I, too, know the "looks" people give others when doing Parelli. It's ridiculous really. I mean, don't they have anything better to do? I just ignore it. I don't need to prove anything to anybody. The proof is in the pudding, after all, and I don't speak a word about Parelli, I simply let my actions and my horse's behavior tell the story. THAT'S how you be a good example, not by trying to shove things down people's throats. I care about what my horse thinks of me, not what others think of me.
|dreamrideredc ||06-12-2009 04:45 PM |
i think i definitely will go for it...i just dont know when b/c i dont want to start it and then have to stop b/c lack of time. i would think these should be done as often as possible. and i was also wondering (im pretty sure it will but im just making sure) so even tho both me and my horse r pretty trained and stuff this will still make a huge diff right? the parts of it im really hoping for is to gain more trust respect and to just strengthen our bond! :) plz give more input if u guys have advice! thx!
|dreamrideredc ||06-12-2009 08:27 PM |
another thing i would like to ask is i have been hearing about "parelli packs" is this something i HAVE to have to do his methods? and wut is a good place to do this? there is a good place behind one of my trainers barn but it isnt enclosed or anything-its just an open field type thing. and wut do i need, i would think just the basics like a halter leadrope and a "scary" bag for the friendy game...if u guys have any tips plz fill me in, im just starting to look into this
|MacabreMikolaj ||06-12-2009 08:38 PM |
My only advice would be to keep an open mind. The only real issue I have with Parelli is the absolutely outrageous cost of everything. I think it's sad that normal people without a lot of money think they can't do it, but they CAN. Research as much info as you can, and just use a lot of common sense when you're substituting certain props like a carrot stick or a Parelli rope halter if you can't afford to buy one. I made an immense amount of progress doing groundwork with my mare such as getting her to follow me at any gait, stopping and backing up with just my body movement, over jumps and tarps, etc. plus riding her with just a piece of twine looped around her neck. And I accomplished it all just by reading a bunch of different stuff on different types of natural horsemanship and kind of forming my own "program".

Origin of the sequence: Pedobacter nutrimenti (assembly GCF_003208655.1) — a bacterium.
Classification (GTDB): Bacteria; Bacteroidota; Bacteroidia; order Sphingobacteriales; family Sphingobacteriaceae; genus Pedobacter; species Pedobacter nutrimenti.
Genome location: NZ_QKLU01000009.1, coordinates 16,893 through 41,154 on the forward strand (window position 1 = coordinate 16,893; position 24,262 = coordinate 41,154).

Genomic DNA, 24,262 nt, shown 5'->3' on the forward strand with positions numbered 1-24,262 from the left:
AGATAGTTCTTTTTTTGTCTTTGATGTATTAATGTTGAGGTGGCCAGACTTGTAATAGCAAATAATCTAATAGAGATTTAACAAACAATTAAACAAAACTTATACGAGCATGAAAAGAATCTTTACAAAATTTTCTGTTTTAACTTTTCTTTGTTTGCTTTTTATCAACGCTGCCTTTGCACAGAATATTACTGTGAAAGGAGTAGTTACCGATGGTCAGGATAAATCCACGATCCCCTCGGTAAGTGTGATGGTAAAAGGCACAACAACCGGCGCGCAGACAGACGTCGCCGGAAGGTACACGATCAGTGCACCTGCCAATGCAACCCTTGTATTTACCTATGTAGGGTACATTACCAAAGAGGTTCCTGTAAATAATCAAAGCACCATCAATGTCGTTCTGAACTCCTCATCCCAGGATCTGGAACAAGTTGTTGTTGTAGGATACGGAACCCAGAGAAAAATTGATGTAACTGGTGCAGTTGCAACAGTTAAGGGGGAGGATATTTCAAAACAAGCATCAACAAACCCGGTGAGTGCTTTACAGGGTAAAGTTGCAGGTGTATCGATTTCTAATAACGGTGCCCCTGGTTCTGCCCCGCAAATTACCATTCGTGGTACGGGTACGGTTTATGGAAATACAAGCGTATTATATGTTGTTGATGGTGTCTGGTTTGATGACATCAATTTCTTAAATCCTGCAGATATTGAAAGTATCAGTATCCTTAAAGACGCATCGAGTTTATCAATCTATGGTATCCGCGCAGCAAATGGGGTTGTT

|dreamrideredc ||06-12-2009 09:51 PM |
yeah i was just thinking and since at the moment i dont have anywhere to really do these things i may just use some of the games (particularly the porcupine game) and do my own little thing. i mean im still doing groundwork and stuff, still spending quality time with my horse, and still accomplishing stuff...and then later when i have a place to do this i can always some back to this-like u just said i can create my own little "program" im not sure yet but in the mean time im going to work on some stuff wth my horse like going through water moving off of my pressure like the porcupine game, and just whatever i think needs to b worked on. think this is a good idea? plz tell me wut u think! thx! :)
*by the way sry for saying "stuff" so much...i couldnt think of a better word! lol! :)
|Spirithorse ||06-13-2009 12:03 PM |
You don't need any special place to do the games. You can do them in a pasture if that's all you have available.
The basics you would need for Level 1 is the halter, 12 ft. lead and the carrot stick and string. You could go buy a cheap rope halter from a tack store, but I guarentee you that you won't get as good results. Pat chose the materials he uses FOR A REASON and you are paying for quality and the stuff lasts you for YEARS. However, I'm fortunate enough to know a guy who makes halters, ropes and reins out of the same exact material Parelli uses, and I pay half the cost. If you PM me I could give you his phone number if you are interested in buying some stuff.
If you are simply wanting to do the 7 games and go no further, then getting the 7 Games DVD from the Success Series is a good way to go. If you are really wanting to understand Parelli and really want to know, inside and out, the theory behind the program then getting the Level 1 pack off Ebay is the best way to go.